found these amazing covers from the 1930s – 40s, in the Mary Evans Picture Archive. I had gone looking for images from WW1 and one of them had caught my eye. I eventually sorted through around 300 of them to arrive at the final 8. At first I was drawn by their spectacular colour, but I also became captivated by their bonkers text, which I couldn’t help incorporating into the end design. They were originally painted for a publication called, “Amazing Stories” and are from the heyday of “Pulp Sci fi”, the 1930s and the 1940s. The artwork is attributed to the staff illustrator at this time, Frank R Paul. Although today we might think of the word “Pulp” to describe something of little merit, In the 30s and 40s these magazines were the breeding grounds for heavy weight writer such as Arthur C. Clark, Isaac Azimov, Edgar Rice Burrows and H.G. Wells. In his article “the golden age of Pulp Fiction”, the author Mike Ashley uses the word “ephemeral” to describe the quality of the product, but it is also a perfect word to describe these covers. Never intended to be taken too seriously, they are of their time; a snap shot into a pre space age, and for the most, a pre war period in history. Viewed from their perspective, the artist lets us glimpse a Technicolor world full of wonder, and infinite possibilities. Of course post space age we know the universe to be constructed of base minerals and swirling gases, and although it can be cataclysmic, it is also cold and silent. It is still a place of infinite beauty, but just not quite so Technicolor, and I can’t help feeling just a little sense of loss knowing that, in fact, “Ganymede” isn’t populated by “cat like people who ride about on lizards”.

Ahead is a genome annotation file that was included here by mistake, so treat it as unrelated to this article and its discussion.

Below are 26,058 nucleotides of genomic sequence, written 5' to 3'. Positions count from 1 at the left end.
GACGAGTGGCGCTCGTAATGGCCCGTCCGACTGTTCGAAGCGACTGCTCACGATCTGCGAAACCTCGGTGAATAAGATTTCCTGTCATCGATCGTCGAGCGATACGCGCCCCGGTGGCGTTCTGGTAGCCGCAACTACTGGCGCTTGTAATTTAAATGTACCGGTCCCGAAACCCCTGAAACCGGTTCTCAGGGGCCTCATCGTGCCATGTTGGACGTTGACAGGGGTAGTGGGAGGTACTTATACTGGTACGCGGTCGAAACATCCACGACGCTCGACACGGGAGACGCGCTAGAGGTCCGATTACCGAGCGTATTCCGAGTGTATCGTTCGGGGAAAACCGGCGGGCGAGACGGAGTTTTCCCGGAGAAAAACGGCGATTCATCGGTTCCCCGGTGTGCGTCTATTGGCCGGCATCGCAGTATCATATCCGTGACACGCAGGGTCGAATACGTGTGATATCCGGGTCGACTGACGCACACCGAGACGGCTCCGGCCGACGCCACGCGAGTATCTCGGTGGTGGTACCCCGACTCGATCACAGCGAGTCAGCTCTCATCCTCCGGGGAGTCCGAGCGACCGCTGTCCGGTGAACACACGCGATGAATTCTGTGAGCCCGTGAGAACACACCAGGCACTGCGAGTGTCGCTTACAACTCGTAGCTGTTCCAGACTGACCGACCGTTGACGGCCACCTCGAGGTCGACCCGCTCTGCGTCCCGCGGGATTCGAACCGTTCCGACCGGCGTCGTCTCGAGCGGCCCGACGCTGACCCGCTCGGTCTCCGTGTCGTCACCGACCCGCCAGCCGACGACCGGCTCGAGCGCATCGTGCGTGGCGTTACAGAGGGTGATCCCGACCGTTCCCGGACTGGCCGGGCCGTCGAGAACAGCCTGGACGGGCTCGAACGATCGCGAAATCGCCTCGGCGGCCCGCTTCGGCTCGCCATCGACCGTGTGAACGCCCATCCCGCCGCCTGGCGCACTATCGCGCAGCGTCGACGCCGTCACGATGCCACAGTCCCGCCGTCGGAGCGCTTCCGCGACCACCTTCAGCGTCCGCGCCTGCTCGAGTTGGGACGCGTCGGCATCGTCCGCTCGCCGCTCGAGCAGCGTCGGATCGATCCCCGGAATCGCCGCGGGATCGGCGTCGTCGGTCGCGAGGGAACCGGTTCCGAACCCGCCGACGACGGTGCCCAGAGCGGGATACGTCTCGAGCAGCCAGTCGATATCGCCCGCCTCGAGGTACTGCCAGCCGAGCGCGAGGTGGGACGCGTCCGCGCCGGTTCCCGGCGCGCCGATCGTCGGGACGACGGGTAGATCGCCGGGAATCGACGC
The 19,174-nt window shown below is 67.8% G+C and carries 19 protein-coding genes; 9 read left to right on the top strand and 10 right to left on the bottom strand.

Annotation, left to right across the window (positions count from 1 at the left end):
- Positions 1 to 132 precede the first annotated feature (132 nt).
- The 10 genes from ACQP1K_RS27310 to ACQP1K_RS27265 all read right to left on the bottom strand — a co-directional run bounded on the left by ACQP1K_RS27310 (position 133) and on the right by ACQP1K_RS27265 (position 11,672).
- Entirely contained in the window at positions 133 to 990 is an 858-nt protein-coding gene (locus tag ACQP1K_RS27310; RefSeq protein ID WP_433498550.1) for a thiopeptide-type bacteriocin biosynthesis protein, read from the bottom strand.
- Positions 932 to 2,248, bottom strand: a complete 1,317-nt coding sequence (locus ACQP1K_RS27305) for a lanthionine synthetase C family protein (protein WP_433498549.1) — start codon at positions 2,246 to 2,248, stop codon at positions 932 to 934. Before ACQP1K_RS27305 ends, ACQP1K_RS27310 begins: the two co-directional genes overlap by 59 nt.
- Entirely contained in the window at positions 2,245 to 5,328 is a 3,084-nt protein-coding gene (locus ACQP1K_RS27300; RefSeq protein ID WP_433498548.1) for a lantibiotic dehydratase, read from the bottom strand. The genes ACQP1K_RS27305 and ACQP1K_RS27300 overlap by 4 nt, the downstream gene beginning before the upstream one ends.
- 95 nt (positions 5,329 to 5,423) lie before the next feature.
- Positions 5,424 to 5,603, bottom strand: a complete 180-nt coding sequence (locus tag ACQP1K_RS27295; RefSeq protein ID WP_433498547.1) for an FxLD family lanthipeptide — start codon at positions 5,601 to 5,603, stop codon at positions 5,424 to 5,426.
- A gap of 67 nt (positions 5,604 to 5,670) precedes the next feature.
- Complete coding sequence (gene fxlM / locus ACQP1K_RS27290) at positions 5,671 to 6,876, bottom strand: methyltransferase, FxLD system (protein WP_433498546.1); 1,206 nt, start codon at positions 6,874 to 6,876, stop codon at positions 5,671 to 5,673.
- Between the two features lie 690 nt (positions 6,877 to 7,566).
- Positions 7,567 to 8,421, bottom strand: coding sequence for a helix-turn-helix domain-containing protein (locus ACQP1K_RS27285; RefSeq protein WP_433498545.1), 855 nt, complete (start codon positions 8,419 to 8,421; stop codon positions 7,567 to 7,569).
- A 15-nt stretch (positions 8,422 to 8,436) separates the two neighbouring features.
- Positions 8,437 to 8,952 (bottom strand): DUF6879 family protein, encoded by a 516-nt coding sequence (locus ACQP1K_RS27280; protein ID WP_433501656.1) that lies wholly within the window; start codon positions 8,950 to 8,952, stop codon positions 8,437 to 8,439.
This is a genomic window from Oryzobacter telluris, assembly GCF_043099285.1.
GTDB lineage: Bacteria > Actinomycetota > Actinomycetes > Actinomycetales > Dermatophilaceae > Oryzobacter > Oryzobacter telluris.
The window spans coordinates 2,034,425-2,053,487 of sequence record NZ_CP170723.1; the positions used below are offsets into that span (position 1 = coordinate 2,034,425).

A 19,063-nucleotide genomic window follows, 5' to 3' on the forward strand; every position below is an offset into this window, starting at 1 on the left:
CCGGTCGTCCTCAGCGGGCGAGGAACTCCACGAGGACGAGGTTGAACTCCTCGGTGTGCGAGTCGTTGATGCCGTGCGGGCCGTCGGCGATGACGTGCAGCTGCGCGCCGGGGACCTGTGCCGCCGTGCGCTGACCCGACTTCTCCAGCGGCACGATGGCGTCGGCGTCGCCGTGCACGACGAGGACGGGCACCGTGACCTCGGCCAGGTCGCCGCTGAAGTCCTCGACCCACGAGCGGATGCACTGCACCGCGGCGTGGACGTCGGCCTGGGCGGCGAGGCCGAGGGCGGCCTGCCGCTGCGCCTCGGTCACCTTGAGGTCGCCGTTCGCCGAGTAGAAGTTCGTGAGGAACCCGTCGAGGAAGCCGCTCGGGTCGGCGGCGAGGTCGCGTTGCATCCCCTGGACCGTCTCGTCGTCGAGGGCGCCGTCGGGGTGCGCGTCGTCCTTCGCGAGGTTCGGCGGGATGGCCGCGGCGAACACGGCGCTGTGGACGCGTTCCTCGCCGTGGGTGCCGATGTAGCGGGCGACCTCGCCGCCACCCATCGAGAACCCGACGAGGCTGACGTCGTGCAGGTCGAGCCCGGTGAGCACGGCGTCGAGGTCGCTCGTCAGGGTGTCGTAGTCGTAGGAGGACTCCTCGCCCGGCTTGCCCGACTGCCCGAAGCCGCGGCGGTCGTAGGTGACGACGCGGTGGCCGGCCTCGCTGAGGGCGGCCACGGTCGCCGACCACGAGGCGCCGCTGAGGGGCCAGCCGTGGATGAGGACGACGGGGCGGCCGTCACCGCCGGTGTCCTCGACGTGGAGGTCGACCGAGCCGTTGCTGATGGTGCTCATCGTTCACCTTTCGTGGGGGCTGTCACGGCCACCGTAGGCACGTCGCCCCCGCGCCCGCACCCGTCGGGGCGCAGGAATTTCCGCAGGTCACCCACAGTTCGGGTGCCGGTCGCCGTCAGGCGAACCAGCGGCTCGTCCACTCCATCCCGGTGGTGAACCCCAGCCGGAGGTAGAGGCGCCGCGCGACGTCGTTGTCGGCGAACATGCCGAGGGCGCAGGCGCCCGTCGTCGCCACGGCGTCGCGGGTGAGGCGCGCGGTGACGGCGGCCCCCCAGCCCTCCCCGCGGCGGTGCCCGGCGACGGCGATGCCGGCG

The value of Original I've spent a large amount of my working life in museums, archives and galleries and it never ceases to amaze me what you can find there. These days we all take for granted the ease and speed with which information reaches us, and I’m no different. We are all so used to googling images on demand that it’s easy to forget that, “somewhere”, there is an original that “someone” is looking after for us. It could be argued that the digital age makes images and information available to the masses, and of course this is undeniable, but the danger of the reproduction, is that is can somehow devalue the original. There is no substitute for actually making the effort to see an object in the flesh. It‘s only when you occupy the same physical proximity as its’ creator that you begin to understand the object. From this view point you can see how the brush strokes are formed, or how the writer of a medieval, manuscript got board and doodled in the margin. Anyone can listen to a piece of Mozart and enjoy it, but if you get a chance to see one of his original, hand written, manuscript s, held in the British Library, you can see the scrawled, notes almost tumble over each other on their way to the page, and then you can truly understand how driven he was. I suppose my point is this: It’s use them or lose them...Archive like Mary Evans and all our amazing, museums are custodians of our shared cultures. They diligently preserve continuity between what “was” and, what “is” ...for those who would hope to build what “will be” and they should be protected at all cost. My 14 year old son would say “what’s the point? it’s just old stuff”, and of course he’s right, but this “stuff” grounds us, and it teaches us tolerance, because it is only when viewed from another point in time, can we truly gain perspective on our own.